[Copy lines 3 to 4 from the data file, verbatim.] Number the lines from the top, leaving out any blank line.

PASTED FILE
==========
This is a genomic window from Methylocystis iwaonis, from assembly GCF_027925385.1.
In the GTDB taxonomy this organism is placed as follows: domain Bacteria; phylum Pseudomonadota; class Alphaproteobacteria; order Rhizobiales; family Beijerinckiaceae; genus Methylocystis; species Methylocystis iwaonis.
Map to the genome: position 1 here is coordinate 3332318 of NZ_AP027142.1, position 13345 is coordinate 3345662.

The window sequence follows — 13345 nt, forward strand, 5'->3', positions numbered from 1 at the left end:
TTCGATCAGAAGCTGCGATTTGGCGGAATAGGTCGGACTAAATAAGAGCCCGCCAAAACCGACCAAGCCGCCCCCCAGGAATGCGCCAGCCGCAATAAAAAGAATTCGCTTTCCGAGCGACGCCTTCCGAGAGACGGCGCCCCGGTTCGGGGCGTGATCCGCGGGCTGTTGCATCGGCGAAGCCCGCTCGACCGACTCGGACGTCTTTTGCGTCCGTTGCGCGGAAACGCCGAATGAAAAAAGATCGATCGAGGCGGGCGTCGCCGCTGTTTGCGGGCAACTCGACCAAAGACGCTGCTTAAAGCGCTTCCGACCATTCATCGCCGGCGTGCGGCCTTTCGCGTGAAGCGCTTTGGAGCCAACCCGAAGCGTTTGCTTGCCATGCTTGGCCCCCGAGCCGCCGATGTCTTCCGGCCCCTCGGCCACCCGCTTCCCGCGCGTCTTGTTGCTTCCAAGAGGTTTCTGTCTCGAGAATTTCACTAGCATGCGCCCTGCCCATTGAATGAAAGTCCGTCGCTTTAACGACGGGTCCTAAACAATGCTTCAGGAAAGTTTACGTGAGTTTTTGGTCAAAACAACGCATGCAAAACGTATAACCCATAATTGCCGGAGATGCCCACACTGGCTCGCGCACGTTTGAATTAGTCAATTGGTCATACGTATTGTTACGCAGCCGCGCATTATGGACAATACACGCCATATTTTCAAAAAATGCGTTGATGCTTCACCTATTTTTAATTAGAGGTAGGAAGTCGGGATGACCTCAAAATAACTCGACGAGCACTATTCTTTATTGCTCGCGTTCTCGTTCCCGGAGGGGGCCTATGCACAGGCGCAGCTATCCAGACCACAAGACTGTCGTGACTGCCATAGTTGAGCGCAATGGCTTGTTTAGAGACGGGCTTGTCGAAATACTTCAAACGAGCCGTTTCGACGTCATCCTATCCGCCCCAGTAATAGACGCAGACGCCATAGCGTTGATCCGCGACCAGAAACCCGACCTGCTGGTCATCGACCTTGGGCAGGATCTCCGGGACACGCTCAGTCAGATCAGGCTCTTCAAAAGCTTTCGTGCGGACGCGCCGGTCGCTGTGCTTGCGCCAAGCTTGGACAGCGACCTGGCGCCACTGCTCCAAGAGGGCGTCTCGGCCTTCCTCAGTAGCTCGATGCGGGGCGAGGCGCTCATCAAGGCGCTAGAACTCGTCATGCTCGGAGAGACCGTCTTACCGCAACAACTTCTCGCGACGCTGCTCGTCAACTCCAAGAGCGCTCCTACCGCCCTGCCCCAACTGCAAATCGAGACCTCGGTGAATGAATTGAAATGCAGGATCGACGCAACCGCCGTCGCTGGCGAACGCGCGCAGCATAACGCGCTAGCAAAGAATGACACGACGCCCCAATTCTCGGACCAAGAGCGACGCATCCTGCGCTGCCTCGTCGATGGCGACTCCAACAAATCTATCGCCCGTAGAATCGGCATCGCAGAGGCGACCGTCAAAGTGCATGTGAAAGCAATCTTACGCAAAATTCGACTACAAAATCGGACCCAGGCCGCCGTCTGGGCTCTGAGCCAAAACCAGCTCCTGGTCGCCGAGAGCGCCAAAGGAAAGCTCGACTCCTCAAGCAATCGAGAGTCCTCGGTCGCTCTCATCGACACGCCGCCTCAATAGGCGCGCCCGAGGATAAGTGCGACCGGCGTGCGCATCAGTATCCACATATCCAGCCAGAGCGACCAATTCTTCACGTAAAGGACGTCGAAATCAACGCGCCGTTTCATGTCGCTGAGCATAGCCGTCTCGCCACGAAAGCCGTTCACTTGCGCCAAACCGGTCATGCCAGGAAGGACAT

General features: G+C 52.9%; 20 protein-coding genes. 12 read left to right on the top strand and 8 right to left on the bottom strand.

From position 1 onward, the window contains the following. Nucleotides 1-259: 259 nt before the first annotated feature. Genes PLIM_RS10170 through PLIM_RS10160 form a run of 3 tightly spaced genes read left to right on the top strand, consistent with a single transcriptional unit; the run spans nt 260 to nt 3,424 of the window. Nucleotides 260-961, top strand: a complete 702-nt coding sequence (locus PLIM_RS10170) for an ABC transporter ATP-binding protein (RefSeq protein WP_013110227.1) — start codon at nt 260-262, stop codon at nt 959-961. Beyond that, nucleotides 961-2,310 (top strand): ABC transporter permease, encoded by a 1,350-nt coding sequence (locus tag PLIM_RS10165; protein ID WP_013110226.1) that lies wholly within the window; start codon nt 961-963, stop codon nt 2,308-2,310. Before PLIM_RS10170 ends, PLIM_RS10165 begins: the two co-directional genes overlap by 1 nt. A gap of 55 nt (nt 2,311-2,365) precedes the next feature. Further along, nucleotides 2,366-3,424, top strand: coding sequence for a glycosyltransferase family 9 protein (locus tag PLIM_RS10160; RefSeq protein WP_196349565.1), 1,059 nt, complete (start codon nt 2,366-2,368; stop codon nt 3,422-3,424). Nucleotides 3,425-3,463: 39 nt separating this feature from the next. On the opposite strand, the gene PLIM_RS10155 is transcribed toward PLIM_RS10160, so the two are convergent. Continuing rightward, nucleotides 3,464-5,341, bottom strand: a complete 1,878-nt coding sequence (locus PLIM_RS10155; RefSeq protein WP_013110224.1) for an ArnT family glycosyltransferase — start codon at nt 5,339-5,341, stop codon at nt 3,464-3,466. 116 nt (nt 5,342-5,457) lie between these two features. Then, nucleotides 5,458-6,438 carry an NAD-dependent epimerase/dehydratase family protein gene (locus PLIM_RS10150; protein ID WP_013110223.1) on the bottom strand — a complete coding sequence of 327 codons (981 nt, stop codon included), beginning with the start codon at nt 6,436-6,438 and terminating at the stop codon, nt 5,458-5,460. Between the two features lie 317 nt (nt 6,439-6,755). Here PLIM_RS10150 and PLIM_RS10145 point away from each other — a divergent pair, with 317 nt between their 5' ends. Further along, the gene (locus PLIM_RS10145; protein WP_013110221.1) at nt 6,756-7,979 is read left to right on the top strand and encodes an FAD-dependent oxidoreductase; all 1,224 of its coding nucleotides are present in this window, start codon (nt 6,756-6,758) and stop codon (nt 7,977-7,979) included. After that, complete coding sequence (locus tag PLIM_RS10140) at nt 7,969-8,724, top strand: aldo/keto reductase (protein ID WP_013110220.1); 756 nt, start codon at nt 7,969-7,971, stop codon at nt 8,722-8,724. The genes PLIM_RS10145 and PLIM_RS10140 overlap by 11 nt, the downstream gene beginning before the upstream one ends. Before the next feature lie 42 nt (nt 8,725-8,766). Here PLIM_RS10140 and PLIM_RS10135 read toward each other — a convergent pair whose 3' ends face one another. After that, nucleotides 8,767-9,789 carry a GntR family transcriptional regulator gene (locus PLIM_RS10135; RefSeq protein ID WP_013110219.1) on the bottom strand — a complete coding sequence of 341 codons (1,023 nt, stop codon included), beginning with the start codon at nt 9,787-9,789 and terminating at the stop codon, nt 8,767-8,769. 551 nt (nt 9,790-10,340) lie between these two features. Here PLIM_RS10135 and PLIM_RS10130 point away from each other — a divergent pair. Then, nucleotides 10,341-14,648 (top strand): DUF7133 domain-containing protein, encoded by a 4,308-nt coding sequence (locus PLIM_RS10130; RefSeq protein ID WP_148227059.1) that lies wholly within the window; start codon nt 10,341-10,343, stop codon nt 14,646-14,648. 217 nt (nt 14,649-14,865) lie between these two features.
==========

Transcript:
Map to the genome: position 1 here is coordinate 3332318 of NZ_AP027142.1, position 13345 is coordinate 3345662.

The window sequence follows — 13345 nt, forward strand, 5'->3', positions numbered from 1 at the left end: